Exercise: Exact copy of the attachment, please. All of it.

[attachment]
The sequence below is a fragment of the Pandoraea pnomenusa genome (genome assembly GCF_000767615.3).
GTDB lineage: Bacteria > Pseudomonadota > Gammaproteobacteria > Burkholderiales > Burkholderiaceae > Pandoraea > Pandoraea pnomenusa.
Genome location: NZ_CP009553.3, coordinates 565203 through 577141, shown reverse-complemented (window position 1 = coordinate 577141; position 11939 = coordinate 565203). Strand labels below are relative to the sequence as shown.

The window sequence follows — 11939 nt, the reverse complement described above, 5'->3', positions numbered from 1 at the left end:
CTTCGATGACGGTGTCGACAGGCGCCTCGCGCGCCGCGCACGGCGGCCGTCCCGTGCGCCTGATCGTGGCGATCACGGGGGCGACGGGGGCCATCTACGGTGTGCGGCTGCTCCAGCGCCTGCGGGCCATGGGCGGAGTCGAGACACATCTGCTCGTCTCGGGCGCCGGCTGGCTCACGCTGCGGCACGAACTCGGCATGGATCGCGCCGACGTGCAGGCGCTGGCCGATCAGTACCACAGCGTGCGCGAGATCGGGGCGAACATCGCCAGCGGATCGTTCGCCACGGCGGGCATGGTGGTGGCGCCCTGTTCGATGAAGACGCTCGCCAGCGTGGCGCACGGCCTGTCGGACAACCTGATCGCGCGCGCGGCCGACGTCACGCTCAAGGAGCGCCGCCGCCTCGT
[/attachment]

The sequence below is a fragment of the Pandoraea pnomenusa genome (genome assembly GCF_000767615.3).
GTDB lineage: Bacteria > Pseudomonadota > Gammaproteobacteria > Burkholderiales > Burkholderiaceae > Pandoraea > Pandoraea pnomenusa.
Genome location: NZ_CP009553.3, coordinates 565203 through 577141, shown reverse-complemented (window position 1 = coordinate 577141; position 11939 = coordinate 565203). Strand labels below are relative to the sequence as shown.

The window sequence follows — 11939 nt, the reverse complement described above, 5'->3', positions numbered from 1 at the left end:
CTTCGATGACGGTGTCGACAGGCGCCTCGCGCGCCGCGCACGGCGGCCGTCCCGTGCGCCTGATCGTGGCGATCACGGGGGCGACGGGGGCCATCTACGGTGTGCGGCTGCTCCAGCGCCTGCGGGCCATGGGCGGAGTCGAGACACATCTGCTCGTCTCGGGCGCCGGCTGGCTCACGCTGCGGCACGAACTCGGCATGGATCGCGCCGACGTGCAGGCGCTGGCCGATCAGTACCACAGCGTGCGCGAGATCGGGGCGAACATCGCCAGCGGATCGTTCGCCACGGCGGGCATGGTGGTGGCGCCCTGTTCGATGAAGACGCTCGCCAGCGTGGCGCACGGCCTGTCGGACAACCTGATCGCGCGCGCGGCCGACGTCACGCTCAAGGAGCGCCGCCGCCTCGT